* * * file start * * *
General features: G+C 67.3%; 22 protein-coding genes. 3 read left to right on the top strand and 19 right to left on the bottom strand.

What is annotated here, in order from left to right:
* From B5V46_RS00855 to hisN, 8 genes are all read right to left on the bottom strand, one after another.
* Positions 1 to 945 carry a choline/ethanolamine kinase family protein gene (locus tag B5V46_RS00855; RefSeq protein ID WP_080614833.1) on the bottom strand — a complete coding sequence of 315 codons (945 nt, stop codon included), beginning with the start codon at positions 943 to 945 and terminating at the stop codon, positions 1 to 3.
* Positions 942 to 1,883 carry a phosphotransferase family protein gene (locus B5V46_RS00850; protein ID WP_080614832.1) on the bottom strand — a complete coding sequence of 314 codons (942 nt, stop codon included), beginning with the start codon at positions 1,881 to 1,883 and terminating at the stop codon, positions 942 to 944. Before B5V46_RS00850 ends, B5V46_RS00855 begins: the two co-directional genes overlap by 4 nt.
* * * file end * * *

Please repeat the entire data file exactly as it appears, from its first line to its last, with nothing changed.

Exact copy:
General features: G+C 67.3%; 22 protein-coding genes. 3 read left to right on the top strand and 19 right to left on the bottom strand.

What is annotated here, in order from left to right:
* From B5V46_RS00855 to hisN, 8 genes are all read right to left on the bottom strand, one after another.
* Positions 1 to 945 carry a choline/ethanolamine kinase family protein gene (locus tag B5V46_RS00855; RefSeq protein ID WP_080614833.1) on the bottom strand — a complete coding sequence of 315 codons (945 nt, stop codon included), beginning with the start codon at positions 943 to 945 and terminating at the stop codon, positions 1 to 3.
* Positions 942 to 1,883 carry a phosphotransferase family protein gene (locus B5V46_RS00850; protein ID WP_080614832.1) on the bottom strand — a complete coding sequence of 314 codons (942 nt, stop codon included), beginning with the start codon at positions 1,881 to 1,883 and terminating at the stop codon, positions 942 to 944. Before B5V46_RS00850 ends, B5V46_RS00855 begins: the two co-directional genes overlap by 4 nt.